Toyota: Culture of Curiousity, Curious Culture…

It’s a box!

There is a lot of talk around the successes that Toyota has enjoyed as of late, especially when contrasted against the slow demise of the traditional automotive industry leaders G.M. and Ford. Toyota’s success has been remarkable, and here is a quick recap from a recent article in :

  • - Toyota has not lost money in a quarter for over 55 years… since 1951
  • - In 2006 Toyota posted net profit of $17 billion (while Ford and G.M. circled insolvency)
  • - Over a 25 year span Toyota went from veritable industrial startup to diversified global empire
  • - Toyota is now the largest automotive manufacturer in the world

There are a number of reasons why Toyota sustains success in a fiercely competitive industry recognized for unrealistically low margins. The most obvious of these is that Toyota continues to defy convention and determine its own course. In that Business Week article author reviews by and digs deep into what has contributed to the success that Toyota enjoys and comes up with some pretty powerful themes. Magee’s book looks at:

  • - Focusing on the long term
  • - Jumping beyond the current trend
  • - Making quality everyone’s responsibility
  • - Managing individual strengths

These themes essentially define Toyota’s corporate culture and you see them at work every day. They are operational practices for the entire company, but modeled and executed with prejudice by the executive management. This is consistent with the reality that effective and innovative cultures begin at the top. Beyond all of this, though, McFarland identifies another quality of Toyota’s culture that has helped drive success. Curiosity.

Toyota’s culture was conceived by curiosity. Sakichi Toyoda, the company’s founder, set out to revolutionize weaving technology and build the best looms possible. Not just in Japan. In the world. He went on a tour of looms in Europe and the United States and brought the best ideas and practices back to Japan where he improved on them and secured over 100 patents in the process. His son and successor, Kiichiro, went on his own tour of Detroit automakers in the 1920’s and upon his return moved Toyota into the automobile manufacturing business. 70 years of this approach has empowered Toyota and allowed it to always bring the best back to the company, to continuously improve, and to reward creative thinking. Toyota is not necessarily propelled by the unending belief that things can be done better as much as it is compelled by the constant search to find better ways to do things. This is institutionalized continuous improvement, it is institutionalized curiosity.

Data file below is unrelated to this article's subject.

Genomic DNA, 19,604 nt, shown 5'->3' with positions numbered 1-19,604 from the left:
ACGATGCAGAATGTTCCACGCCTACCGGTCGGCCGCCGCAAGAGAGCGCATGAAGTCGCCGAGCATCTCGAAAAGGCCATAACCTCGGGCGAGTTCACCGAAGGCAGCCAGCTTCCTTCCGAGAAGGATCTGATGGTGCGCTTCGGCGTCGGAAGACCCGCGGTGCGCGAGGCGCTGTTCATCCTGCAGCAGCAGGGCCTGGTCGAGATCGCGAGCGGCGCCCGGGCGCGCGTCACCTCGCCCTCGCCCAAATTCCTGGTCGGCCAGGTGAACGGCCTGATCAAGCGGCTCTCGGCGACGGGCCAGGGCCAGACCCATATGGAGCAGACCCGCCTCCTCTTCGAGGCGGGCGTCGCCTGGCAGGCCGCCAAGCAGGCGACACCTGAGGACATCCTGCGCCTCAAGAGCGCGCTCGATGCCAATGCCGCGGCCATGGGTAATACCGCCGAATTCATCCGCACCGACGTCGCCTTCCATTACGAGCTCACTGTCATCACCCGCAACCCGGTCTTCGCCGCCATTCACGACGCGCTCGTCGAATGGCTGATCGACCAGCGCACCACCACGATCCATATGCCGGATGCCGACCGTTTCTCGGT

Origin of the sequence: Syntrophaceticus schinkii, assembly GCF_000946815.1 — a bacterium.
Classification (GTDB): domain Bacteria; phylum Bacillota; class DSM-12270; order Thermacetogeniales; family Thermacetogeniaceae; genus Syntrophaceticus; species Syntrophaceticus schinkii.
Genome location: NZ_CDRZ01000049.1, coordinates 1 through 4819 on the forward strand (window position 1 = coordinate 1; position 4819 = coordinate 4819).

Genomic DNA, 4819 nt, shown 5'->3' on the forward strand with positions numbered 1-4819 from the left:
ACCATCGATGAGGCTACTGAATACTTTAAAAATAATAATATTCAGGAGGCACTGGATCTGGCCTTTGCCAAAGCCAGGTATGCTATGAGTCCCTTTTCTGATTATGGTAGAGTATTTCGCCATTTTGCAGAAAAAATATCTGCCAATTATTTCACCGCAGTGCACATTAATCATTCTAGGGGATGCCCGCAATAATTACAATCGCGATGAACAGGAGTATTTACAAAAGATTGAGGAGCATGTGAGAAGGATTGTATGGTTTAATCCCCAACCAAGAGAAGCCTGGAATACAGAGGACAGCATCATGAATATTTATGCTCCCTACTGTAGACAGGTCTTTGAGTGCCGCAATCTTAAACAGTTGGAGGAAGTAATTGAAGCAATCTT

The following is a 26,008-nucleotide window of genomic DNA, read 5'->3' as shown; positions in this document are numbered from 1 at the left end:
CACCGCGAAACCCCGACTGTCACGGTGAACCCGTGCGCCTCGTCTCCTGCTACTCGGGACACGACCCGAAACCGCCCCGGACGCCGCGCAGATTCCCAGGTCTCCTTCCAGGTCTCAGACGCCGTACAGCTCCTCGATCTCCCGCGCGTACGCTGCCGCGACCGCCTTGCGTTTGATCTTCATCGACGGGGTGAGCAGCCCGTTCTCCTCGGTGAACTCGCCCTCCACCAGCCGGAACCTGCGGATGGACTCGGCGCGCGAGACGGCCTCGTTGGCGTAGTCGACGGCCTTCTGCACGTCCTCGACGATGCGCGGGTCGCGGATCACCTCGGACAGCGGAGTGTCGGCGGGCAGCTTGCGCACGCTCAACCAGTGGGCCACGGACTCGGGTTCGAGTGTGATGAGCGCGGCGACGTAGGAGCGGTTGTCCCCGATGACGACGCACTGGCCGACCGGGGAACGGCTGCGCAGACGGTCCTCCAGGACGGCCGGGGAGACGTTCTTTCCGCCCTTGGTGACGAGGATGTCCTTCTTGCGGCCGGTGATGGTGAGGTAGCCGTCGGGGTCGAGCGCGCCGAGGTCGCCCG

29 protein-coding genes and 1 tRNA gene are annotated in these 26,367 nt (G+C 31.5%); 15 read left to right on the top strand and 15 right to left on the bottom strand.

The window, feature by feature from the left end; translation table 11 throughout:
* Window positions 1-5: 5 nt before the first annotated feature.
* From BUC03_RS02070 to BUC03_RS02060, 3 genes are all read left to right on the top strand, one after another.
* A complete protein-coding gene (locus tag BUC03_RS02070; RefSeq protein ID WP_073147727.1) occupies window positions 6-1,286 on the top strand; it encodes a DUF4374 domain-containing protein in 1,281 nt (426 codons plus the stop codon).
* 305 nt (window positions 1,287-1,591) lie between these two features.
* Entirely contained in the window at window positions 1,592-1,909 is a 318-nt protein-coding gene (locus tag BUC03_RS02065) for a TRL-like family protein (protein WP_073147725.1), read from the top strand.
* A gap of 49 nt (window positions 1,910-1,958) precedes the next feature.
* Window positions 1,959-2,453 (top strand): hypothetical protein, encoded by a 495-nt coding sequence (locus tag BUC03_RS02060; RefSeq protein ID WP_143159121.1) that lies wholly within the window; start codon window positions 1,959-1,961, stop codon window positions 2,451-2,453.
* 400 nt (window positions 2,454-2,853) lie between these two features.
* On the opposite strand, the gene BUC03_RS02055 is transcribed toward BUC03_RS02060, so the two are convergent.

2 Responses to “Toyota: Culture of Curiousity, Curious Culture…”

  1. Jeff Coffey Says:

    Strategies and tactics…

    This is a case where Toyota’s strategies make perfect sense: focus on the long term, jumping trends, quality as everyone’s responsibility, and managing individual strengths.

    However, I’m curious about how Toyota approached the tactics. Employees typical focus on their own short term needs, not long term needs of the business. Trendspotting is guesswork, at best. The definition of quality evolves as products evolve. And employees (and their strengths) shift constantly and rarely in sync with the needs of the business.

    It is one thing to have founded the company with a culture of curiosity, but how have they sustained it for so long?

    Seems like Detroit is the more common story in business today — ride the coat tails of success straight into oblivion.

  2. John Schneider Says:

    It would seem that Toyota’s success has been to defy the trap of legacy thinking. This has been achieved tactically by modeling the desired culture from the top down, from corporate to the factory floors in Alabama and Tennessee… and from rewarding those that contribute to this productive and progressive culture. Really, once initiated that should be an easy thing to perpetuate, it just needs to me initiated and nurtured.

    At a base level we are looking at the typical American approach to enterprise contrasted against a dramatically different model, and one now that transcends any national definition. Are we the last ones to understand what globalization means? To understand how to thrive in the new economic reality that we, by and large, set in motion over 10 years ago?

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